Lapsed Prayer

Lapsed Pray-er

When I pray in the morning I often lapse into The Jesus Prayer. The link notes the Eastern Orthodox connection and its basic form —

Lord Jesus Christ, Son of God,
have mercy on me, a sinner
.

— though it seems actually to come in different shapes and colors, some slightly longer and more formal, and some as minimalist as —

Son of God save me!

This is how it often appears in the Gospel for instance, when there is — literally, as the kids say these days — nothing else the person can do but ask for God Incarnate to step in and for God’s sake, Jesus … do something!

It feels interesting to consider someone addressing God directly with a request, while also invoking God as the reason it can be granted. But it’s the part that feels not interesting but … off … like coleslaw turned, that I want to mention for a minute.

Because I said lapsed into, and not, just for instance, launched into the prayer.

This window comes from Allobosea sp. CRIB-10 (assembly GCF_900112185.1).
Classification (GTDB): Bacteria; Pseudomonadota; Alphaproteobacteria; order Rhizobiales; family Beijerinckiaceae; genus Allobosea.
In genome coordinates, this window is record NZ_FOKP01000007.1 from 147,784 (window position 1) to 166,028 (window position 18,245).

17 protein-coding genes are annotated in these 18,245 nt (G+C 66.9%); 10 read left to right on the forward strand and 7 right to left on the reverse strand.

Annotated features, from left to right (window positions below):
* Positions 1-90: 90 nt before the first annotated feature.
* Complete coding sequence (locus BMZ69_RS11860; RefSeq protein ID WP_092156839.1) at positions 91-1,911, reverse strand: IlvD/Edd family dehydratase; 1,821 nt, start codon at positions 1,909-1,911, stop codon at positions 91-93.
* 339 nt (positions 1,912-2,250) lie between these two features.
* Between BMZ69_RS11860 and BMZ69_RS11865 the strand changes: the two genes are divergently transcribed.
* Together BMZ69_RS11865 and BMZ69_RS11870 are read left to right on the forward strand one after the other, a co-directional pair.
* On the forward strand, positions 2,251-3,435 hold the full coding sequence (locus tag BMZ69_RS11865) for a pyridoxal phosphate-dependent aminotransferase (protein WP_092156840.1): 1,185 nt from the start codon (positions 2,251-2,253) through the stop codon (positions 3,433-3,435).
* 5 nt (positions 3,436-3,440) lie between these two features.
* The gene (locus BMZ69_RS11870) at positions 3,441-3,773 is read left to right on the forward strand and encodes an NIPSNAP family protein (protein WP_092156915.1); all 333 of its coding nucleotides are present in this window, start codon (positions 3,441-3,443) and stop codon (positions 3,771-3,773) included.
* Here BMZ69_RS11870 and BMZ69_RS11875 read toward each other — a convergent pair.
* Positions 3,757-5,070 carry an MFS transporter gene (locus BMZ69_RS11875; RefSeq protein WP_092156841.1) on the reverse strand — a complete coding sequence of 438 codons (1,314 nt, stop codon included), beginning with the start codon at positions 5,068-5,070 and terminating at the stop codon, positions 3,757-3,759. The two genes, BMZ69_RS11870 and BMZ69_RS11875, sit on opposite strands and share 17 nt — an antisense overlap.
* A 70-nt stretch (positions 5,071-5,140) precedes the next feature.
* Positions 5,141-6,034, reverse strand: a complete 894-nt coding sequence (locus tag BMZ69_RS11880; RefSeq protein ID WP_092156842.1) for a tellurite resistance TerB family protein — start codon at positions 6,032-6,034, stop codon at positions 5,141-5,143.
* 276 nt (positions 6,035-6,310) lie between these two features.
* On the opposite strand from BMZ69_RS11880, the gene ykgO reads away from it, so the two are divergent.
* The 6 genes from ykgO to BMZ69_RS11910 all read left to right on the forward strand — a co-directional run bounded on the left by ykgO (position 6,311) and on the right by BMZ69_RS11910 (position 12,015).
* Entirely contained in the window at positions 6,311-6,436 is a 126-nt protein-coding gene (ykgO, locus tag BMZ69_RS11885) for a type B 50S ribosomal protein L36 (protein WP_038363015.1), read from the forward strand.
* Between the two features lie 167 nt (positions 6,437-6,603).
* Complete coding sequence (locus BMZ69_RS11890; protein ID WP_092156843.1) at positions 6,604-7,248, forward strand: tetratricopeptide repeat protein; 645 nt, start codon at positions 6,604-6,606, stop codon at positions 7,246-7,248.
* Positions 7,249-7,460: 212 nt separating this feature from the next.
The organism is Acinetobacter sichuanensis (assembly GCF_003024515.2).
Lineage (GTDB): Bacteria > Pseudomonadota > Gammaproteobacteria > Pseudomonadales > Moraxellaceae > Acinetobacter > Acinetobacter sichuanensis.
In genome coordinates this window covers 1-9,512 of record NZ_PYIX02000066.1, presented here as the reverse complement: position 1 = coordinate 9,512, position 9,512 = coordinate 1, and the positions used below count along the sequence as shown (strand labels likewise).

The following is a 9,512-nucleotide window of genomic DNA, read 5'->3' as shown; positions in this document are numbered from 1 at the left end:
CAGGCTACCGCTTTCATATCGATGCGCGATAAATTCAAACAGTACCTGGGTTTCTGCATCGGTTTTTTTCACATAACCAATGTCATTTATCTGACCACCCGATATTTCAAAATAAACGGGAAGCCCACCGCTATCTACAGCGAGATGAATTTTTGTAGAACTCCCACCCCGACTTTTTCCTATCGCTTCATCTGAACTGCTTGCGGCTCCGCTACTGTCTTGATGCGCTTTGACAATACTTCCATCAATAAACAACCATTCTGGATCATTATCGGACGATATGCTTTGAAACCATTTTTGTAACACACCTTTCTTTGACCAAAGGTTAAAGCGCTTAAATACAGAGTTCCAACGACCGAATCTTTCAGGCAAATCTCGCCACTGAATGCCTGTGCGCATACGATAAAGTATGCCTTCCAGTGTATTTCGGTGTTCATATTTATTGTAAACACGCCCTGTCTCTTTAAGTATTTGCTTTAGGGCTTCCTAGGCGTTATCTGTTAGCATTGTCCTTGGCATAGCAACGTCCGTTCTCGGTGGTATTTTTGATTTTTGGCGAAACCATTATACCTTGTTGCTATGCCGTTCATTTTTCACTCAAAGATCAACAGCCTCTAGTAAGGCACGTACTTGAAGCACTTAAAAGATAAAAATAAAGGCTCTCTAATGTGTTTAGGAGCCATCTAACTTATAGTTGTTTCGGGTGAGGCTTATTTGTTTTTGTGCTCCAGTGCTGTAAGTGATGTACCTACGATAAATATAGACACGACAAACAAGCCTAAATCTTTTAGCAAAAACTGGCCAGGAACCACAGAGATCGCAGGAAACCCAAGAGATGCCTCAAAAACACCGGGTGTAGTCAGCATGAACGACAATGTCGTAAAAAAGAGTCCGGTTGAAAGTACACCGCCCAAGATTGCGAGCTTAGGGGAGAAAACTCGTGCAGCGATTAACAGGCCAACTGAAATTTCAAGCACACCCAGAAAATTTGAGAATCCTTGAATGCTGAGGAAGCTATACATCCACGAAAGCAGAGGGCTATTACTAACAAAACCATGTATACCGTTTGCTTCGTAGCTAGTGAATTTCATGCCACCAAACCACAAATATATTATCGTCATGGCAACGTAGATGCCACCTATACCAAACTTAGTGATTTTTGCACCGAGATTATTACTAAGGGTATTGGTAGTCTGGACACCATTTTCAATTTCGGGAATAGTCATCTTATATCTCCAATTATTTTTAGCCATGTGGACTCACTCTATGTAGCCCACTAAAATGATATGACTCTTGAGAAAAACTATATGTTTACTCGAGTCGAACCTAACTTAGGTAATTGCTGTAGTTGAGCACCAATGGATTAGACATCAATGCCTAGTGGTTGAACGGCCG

And because we find followers praying it in the Gospels when they have nothing left.

Why do we always wait until the last possible minute to lapse into contact with God?

When I’m praying in the morning, I lapse into it — I do. I’ve momentarily run out of things to say, and I want to keep praying, so I toss a simple cry for mercy out there while I figure out what else is on my mind. I really don’t want to go down the and golly I’m always asking for stuff lament often made over prayer. I trust (literally) we’re supposed to ask for stuff, and I do.

But why not start with this one instead of as filler?

Why not launching into it instead of lapsing into it?

It’s the same reason I don’t do it until there’s nothing else left to do. Deeply, I don’t want contact with the living God. I mean … shoot … of course I do, but it’s there, right? It’s in there. I wait until I’ve got nothing, and lapse into it, because I’ve got my own ideas about how this goes.

More next time.

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